Not sure how much you are paying for it, but depending on the loan you get they will require an appraisel anyway, so make sure the appraiser you use will be able to transfer the appraisel to the bank. Otherwise you will pay for it twice (I realize it is for a different purpose in both cases).
.
Joe Bloggs said:
kattrin said:
The current owners bought the Inn from the previous owners because it was an historical home and they didn't want to see it empty. Their main concern is paying off their loans - that is not my concern. I want to come up with a fair price but because we have been here awhile, we know what the real issues are and what needs to be fixed or repaired. After reading all the post, I have decide to get an appraisal from a specialist so there is no issues with the loan and have the owners split the cost of the appraisal. I might get it for less if I just make an offer but then I would not be able to get the loan I want. We are so busy, it is hard to get time to do anything without help from the outside. Hope that problem last forever.
Not sure how much you are paying for it, but depending on the loan you get they will require an appraisel anyway, so make sure the appraiser you use will be able to transfer the appraisel to the bank. Otherwise you will pay for it twice (I realize it is for a different purpose in both cases).
I doubt you will be able to use the same appraisal. We just closed on a home for ourselves (nothing to do with b&b) and the new regulations prohibit the bank, mortgage broker or real estate agent to have direct contact with the appraiser or assign the appraiser. Gone are the days of being able to choose your own appraiser. The lender now has to use a company which assigns your appraiser without any input from you. This was a big problem with our closing. The appraiser appointed for our transaction was a dud, didn't know the area and used inappropriate comps. Because of the dud appraiser we had to file two extensions of escrow. The regulations have now swung from one extreme to another.
 

JBloggs

Moderator
Moderator
Joined
Oct 7, 2008
Messages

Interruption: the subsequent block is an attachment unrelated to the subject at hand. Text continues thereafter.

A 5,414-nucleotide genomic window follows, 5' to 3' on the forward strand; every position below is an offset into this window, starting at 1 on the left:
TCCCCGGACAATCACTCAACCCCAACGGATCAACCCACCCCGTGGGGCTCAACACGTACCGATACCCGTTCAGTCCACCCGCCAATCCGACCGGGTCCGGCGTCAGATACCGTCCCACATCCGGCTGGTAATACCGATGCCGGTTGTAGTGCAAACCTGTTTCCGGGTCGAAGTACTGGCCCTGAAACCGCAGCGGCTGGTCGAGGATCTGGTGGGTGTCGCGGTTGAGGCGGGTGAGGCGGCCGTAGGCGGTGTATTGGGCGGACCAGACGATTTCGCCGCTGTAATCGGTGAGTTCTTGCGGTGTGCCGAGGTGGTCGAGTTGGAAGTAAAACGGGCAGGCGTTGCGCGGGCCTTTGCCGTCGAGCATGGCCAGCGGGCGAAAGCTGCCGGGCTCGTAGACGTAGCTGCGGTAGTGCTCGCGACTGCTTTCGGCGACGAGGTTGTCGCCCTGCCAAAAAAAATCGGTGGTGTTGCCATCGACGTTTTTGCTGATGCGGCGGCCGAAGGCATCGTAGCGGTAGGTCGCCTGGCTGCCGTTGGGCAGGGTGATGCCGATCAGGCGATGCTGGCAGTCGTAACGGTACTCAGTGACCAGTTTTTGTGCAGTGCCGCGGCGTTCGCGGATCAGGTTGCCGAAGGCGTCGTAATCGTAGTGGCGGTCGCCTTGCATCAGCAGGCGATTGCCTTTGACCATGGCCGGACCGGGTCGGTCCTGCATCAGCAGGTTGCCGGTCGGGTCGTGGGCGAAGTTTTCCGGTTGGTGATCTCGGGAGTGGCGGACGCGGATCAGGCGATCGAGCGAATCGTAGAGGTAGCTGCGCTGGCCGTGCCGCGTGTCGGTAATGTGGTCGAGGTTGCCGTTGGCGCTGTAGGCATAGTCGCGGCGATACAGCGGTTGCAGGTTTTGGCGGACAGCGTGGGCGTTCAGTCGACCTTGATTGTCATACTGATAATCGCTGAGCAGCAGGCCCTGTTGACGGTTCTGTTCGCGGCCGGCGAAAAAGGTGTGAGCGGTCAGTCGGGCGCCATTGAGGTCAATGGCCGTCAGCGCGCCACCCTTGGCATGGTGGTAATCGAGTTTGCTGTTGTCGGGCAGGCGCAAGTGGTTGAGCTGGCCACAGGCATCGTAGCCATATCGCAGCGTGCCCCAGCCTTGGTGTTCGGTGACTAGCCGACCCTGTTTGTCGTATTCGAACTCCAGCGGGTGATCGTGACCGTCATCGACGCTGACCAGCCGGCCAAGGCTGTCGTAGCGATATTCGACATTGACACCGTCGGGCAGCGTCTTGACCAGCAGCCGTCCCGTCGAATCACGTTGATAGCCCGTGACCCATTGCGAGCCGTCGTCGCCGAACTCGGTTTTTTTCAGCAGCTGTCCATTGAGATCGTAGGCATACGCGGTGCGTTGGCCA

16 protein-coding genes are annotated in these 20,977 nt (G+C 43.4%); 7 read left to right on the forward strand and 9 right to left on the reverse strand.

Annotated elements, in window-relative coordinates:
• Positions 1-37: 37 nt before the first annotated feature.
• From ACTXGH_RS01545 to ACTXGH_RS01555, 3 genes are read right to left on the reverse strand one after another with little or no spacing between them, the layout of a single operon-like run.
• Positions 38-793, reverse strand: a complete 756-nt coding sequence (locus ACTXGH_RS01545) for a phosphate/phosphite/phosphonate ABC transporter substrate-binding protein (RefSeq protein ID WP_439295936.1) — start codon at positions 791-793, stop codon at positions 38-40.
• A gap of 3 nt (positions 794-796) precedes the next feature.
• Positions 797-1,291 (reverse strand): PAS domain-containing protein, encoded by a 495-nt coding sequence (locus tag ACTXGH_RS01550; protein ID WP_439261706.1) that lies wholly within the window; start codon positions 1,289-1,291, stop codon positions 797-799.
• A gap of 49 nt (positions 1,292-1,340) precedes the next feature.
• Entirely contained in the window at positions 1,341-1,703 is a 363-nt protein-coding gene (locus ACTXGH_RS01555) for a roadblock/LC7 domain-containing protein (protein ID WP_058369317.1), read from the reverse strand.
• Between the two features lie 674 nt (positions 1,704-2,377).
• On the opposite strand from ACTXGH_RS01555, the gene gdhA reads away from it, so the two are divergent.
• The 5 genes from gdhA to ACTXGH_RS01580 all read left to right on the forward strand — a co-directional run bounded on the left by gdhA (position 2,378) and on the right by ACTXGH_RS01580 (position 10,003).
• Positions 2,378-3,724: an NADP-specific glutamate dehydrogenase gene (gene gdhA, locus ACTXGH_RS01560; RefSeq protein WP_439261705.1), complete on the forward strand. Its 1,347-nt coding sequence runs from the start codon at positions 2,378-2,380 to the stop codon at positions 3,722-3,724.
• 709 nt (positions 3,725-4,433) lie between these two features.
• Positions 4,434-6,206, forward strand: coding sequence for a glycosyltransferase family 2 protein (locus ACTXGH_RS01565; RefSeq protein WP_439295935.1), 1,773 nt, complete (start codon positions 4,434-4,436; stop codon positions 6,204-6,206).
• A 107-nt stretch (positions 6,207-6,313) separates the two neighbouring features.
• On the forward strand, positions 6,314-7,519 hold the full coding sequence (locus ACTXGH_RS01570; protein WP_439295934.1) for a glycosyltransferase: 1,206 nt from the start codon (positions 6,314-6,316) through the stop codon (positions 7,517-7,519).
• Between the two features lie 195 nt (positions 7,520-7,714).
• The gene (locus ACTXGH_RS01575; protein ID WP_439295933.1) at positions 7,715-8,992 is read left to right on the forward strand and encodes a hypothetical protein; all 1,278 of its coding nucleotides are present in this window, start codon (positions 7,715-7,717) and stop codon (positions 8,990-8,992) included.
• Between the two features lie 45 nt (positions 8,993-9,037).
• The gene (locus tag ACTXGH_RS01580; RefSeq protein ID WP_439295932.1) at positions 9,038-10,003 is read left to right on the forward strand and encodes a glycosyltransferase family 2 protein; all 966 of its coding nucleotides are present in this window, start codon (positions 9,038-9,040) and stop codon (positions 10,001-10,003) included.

17,743
Reaction score
0
The current owners bought the Inn from the previous owners because it was an historical home and they didn't want to see it empty. Their main concern is paying off their loans - that is not my concern. I want to come up with a fair price but because we have been here awhile, we know what the real issues are and what needs to be fixed or repaired. After reading all the post, I have decide to get an appraisal from a specialist so there is no issues with the loan and have the owners split the cost of the appraisal. I might get it for less if I just make an offer but then I would not be able to get the loan I want. We are so busy, it is hard to get time to do anything without help from the outside. Hope that problem last forever..
kattrin said:
The current owners bought the Inn from the previous owners because it was an historical home and they didn't want to see it empty. Their main concern is paying off their loans - that is not my concern. I want to come up with a fair price but because we have been here awhile, we know what the real issues are and what needs to be fixed or repaired. After reading all the post, I have decide to get an appraisal from a specialist so there is no issues with the loan and have the owners split the cost of the appraisal. I might get it for less if I just make an offer but then I would not be able to get the loan I want. We are so busy, it is hard to get time to do anything without help from the outside. Hope that problem last forever.
Not sure how much you are paying for it, but depending on the loan you get they will require an appraisel anyway, so make sure the appraiser you use will be able to transfer the appraisel to the bank. Otherwise you will pay for it twice (I realize it is for a different purpose in both cases).
.
Joe Bloggs said:
kattrin said: